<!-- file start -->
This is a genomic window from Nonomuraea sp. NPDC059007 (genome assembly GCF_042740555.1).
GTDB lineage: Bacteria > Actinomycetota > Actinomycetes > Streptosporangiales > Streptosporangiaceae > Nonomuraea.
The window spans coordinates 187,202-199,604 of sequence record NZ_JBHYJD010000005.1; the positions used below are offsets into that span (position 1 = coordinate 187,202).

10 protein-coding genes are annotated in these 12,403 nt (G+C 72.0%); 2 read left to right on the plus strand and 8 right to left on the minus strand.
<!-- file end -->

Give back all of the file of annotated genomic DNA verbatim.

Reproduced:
This is a genomic window from Nonomuraea sp. NPDC059007 (genome assembly GCF_042740555.1).
GTDB lineage: Bacteria > Actinomycetota > Actinomycetes > Streptosporangiales > Streptosporangiaceae > Nonomuraea.
The window spans coordinates 187,202-199,604 of sequence record NZ_JBHYJD010000005.1; the positions used below are offsets into that span (position 1 = coordinate 187,202).

10 protein-coding genes are annotated in these 12,403 nt (G+C 72.0%); 2 read left to right on the plus strand and 8 right to left on the minus strand.